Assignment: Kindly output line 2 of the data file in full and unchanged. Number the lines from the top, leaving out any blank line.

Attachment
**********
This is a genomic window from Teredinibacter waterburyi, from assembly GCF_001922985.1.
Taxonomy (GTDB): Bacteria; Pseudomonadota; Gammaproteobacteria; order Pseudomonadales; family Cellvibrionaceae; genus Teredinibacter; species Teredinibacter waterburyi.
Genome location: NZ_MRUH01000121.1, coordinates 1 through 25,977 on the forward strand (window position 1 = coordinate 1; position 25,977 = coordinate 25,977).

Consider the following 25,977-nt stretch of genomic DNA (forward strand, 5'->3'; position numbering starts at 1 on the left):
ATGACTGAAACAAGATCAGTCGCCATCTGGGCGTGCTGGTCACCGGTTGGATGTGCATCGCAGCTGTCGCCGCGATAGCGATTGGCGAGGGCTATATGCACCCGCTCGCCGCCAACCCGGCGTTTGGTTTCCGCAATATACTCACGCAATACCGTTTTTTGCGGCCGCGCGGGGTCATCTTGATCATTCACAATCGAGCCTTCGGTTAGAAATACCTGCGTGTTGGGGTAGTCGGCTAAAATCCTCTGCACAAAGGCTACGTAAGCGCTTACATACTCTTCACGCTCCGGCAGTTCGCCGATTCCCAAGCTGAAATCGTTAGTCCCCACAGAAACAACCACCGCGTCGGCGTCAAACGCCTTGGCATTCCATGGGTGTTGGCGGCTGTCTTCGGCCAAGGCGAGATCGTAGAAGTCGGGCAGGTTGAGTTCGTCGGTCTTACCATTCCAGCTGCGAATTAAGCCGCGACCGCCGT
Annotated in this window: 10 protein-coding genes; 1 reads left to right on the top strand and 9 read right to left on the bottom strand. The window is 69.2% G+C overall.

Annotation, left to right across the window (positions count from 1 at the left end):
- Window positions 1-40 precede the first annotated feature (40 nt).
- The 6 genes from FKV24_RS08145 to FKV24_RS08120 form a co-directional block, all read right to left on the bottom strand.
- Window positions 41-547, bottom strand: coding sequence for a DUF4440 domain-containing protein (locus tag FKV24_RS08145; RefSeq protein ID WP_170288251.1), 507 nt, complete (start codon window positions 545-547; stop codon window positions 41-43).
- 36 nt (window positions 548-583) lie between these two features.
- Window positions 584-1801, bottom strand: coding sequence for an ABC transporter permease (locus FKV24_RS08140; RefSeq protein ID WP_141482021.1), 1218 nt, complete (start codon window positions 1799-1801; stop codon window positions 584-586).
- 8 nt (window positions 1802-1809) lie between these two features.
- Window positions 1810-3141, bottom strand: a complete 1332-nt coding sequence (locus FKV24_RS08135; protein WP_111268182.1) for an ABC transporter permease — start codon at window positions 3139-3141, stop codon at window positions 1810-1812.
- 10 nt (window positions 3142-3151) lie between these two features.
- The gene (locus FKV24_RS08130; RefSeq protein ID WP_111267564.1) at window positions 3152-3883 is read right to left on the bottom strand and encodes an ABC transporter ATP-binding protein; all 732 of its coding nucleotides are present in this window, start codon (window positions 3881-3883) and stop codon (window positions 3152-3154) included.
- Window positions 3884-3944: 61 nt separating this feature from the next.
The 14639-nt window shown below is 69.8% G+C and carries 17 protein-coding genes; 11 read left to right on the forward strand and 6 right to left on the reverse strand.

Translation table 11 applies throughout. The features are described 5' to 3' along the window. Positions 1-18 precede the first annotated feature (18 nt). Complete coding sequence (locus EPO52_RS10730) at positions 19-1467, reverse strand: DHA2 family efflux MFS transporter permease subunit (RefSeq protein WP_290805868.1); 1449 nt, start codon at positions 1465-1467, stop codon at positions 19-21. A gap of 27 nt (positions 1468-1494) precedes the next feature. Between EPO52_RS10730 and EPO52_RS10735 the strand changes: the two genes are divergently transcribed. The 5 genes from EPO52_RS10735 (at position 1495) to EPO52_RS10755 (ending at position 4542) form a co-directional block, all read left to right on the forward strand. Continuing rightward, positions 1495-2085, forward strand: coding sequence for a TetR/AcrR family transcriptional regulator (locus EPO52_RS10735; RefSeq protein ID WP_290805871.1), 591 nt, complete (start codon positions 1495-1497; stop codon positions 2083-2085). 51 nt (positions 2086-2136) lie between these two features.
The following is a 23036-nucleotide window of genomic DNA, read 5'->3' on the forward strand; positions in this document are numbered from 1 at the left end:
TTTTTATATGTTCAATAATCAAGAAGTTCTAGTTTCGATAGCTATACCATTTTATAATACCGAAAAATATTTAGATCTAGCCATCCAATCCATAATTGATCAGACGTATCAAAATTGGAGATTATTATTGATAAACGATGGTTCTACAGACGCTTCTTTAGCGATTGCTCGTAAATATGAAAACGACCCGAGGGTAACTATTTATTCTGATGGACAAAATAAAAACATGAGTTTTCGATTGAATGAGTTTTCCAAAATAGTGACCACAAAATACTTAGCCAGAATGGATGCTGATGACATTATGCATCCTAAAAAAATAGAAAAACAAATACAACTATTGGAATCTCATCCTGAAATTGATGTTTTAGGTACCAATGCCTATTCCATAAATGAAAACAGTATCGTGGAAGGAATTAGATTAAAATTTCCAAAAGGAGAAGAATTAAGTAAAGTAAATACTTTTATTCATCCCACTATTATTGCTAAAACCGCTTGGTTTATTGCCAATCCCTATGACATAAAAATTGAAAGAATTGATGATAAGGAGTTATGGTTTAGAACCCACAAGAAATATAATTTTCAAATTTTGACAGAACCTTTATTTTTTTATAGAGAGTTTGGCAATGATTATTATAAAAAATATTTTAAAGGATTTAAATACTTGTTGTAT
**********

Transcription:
Taxonomy (GTDB): Bacteria; Pseudomonadota; Gammaproteobacteria; order Pseudomonadales; family Cellvibrionaceae; genus Teredinibacter; species Teredinibacter waterburyi.